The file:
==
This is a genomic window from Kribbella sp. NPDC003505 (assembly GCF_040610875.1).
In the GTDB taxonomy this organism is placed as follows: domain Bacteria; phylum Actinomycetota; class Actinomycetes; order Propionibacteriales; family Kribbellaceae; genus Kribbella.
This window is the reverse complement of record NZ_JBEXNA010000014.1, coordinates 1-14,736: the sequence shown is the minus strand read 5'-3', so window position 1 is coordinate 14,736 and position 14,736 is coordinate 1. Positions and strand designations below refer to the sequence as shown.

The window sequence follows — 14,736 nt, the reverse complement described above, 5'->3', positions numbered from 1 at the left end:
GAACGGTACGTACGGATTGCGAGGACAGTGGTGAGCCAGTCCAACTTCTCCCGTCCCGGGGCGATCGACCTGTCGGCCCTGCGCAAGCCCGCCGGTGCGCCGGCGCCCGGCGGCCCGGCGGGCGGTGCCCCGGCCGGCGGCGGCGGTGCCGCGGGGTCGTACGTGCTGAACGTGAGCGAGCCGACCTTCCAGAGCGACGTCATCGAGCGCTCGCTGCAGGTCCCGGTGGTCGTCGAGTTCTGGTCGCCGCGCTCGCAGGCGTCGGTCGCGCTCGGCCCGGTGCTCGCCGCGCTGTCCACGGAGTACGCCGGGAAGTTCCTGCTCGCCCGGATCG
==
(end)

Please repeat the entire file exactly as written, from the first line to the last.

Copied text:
This is a genomic window from Kribbella sp. NPDC003505 (assembly GCF_040610875.1).
In the GTDB taxonomy this organism is placed as follows: domain Bacteria; phylum Actinomycetota; class Actinomycetes; order Propionibacteriales; family Kribbellaceae; genus Kribbella.
This window is the reverse complement of record NZ_JBEXNA010000014.1, coordinates 1-14,736: the sequence shown is the minus strand read 5'-3', so window position 1 is coordinate 14,736 and position 14,736 is coordinate 1. Positions and strand designations below refer to the sequence as shown.

The window sequence follows — 14,736 nt, the reverse complement described above, 5'->3', positions numbered from 1 at the left end:
GAACGGTACGTACGGATTGCGAGGACAGTGGTGAGCCAGTCCAACTTCTCCCGTCCCGGGGCGATCGACCTGTCGGCCCTGCGCAAGCCCGCCGGTGCGCCGGCGCCCGGCGGCCCGGCGGGCGGTGCCCCGGCCGGCGGCGGCGGTGCCGCGGGGTCGTACGTGCTGAACGTGAGCGAGCCGACCTTCCAGAGCGACGTCATCGAGCGCTCGCTGCAGGTCCCGGTGGTCGTCGAGTTCTGGTCGCCGCGCTCGCAGGCGTCGGTCGCGCTCGGCCCGGTGCTCGCCGCGCTGTCCACGGAGTACGCCGGGAAGTTCCTGCTCGCCCGGATCG